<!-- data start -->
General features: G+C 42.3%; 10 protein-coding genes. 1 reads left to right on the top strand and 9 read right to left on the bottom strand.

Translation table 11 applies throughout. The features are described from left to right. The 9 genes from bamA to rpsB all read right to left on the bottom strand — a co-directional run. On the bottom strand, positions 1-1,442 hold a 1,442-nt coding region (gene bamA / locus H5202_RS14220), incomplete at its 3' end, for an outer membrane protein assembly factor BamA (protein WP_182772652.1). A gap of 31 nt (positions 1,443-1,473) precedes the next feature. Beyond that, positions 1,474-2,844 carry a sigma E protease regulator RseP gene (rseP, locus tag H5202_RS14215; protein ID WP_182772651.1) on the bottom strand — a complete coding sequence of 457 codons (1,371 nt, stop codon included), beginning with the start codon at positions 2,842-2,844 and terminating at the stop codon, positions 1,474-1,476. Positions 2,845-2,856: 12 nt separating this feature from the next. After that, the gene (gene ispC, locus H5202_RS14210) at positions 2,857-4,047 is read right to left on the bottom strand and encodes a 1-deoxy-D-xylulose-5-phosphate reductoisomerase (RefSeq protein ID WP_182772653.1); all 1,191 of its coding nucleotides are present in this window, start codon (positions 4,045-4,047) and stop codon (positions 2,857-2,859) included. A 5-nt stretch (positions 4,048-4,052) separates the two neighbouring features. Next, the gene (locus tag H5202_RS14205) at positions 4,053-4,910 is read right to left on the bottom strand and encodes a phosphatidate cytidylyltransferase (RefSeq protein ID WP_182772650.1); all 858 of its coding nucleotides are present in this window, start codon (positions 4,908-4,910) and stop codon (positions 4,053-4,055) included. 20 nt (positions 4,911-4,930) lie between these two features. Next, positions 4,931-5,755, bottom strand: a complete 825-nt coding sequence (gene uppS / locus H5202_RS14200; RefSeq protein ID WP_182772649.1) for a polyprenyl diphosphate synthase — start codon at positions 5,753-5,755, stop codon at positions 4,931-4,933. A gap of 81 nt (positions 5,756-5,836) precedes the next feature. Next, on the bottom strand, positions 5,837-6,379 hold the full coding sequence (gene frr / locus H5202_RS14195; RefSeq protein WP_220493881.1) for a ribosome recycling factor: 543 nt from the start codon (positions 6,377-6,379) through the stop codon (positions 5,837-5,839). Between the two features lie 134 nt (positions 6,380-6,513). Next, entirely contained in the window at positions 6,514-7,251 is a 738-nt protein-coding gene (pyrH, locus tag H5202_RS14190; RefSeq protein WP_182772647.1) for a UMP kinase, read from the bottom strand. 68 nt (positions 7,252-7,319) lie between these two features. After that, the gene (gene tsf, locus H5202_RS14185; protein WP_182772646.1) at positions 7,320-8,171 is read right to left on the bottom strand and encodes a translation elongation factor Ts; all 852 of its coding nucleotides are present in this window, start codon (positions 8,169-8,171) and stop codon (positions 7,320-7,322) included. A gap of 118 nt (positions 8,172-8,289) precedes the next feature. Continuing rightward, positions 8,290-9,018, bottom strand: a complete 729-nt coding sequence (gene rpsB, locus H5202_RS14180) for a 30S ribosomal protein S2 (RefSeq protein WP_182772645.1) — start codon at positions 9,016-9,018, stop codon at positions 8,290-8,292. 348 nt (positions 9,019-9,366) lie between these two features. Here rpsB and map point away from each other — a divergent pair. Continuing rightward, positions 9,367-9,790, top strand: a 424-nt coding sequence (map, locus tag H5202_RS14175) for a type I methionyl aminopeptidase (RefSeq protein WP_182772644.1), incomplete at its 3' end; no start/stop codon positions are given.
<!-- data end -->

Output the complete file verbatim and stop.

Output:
General features: G+C 42.3%; 10 protein-coding genes. 1 reads left to right on the top strand and 9 read right to left on the bottom strand.

Translation table 11 applies throughout. The features are described from left to right. The 9 genes from bamA to rpsB all read right to left on the bottom strand — a co-directional run. On the bottom strand, positions 1-1,442 hold a 1,442-nt coding region (gene bamA / locus H5202_RS14220), incomplete at its 3' end, for an outer membrane protein assembly factor BamA (protein WP_182772652.1). A gap of 31 nt (positions 1,443-1,473) precedes the next feature. Beyond that, positions 1,474-2,844 carry a sigma E protease regulator RseP gene (rseP, locus tag H5202_RS14215; protein ID WP_182772651.1) on the bottom strand — a complete coding sequence of 457 codons (1,371 nt, stop codon included), beginning with the start codon at positions 2,842-2,844 and terminating at the stop codon, positions 1,474-1,476. Positions 2,845-2,856: 12 nt separating this feature from the next. After that, the gene (gene ispC, locus H5202_RS14210) at positions 2,857-4,047 is read right to left on the bottom strand and encodes a 1-deoxy-D-xylulose-5-phosphate reductoisomerase (RefSeq protein ID WP_182772653.1); all 1,191 of its coding nucleotides are present in this window, start codon (positions 4,045-4,047) and stop codon (positions 2,857-2,859) included. A 5-nt stretch (positions 4,048-4,052) separates the two neighbouring features. Next, the gene (locus tag H5202_RS14205) at positions 4,053-4,910 is read right to left on the bottom strand and encodes a phosphatidate cytidylyltransferase (RefSeq protein ID WP_182772650.1); all 858 of its coding nucleotides are present in this window, start codon (positions 4,908-4,910) and stop codon (positions 4,053-4,055) included. 20 nt (positions 4,911-4,930) lie between these two features. Next, positions 4,931-5,755, bottom strand: a complete 825-nt coding sequence (gene uppS / locus H5202_RS14200; RefSeq protein ID WP_182772649.1) for a polyprenyl diphosphate synthase — start codon at positions 5,753-5,755, stop codon at positions 4,931-4,933. A gap of 81 nt (positions 5,756-5,836) precedes the next feature. Next, on the bottom strand, positions 5,837-6,379 hold the full coding sequence (gene frr / locus H5202_RS14195; RefSeq protein WP_220493881.1) for a ribosome recycling factor: 543 nt from the start codon (positions 6,377-6,379) through the stop codon (positions 5,837-5,839). Between the two features lie 134 nt (positions 6,380-6,513). Next, entirely contained in the window at positions 6,514-7,251 is a 738-nt protein-coding gene (pyrH, locus tag H5202_RS14190; RefSeq protein WP_182772647.1) for a UMP kinase, read from the bottom strand. 68 nt (positions 7,252-7,319) lie between these two features. After that, the gene (gene tsf, locus H5202_RS14185; protein WP_182772646.1) at positions 7,320-8,171 is read right to left on the bottom strand and encodes a translation elongation factor Ts; all 852 of its coding nucleotides are present in this window, start codon (positions 8,169-8,171) and stop codon (positions 7,320-7,322) included. A gap of 118 nt (positions 8,172-8,289) precedes the next feature. Continuing rightward, positions 8,290-9,018, bottom strand: a complete 729-nt coding sequence (gene rpsB, locus H5202_RS14180) for a 30S ribosomal protein S2 (RefSeq protein WP_182772645.1) — start codon at positions 9,016-9,018, stop codon at positions 8,290-8,292. 348 nt (positions 9,019-9,366) lie between these two features. Here rpsB and map point away from each other — a divergent pair. Continuing rightward, positions 9,367-9,790, top strand: a 424-nt coding sequence (map, locus tag H5202_RS14175) for a type I methionyl aminopeptidase (RefSeq protein WP_182772644.1), incomplete at its 3' end; no start/stop codon positions are given.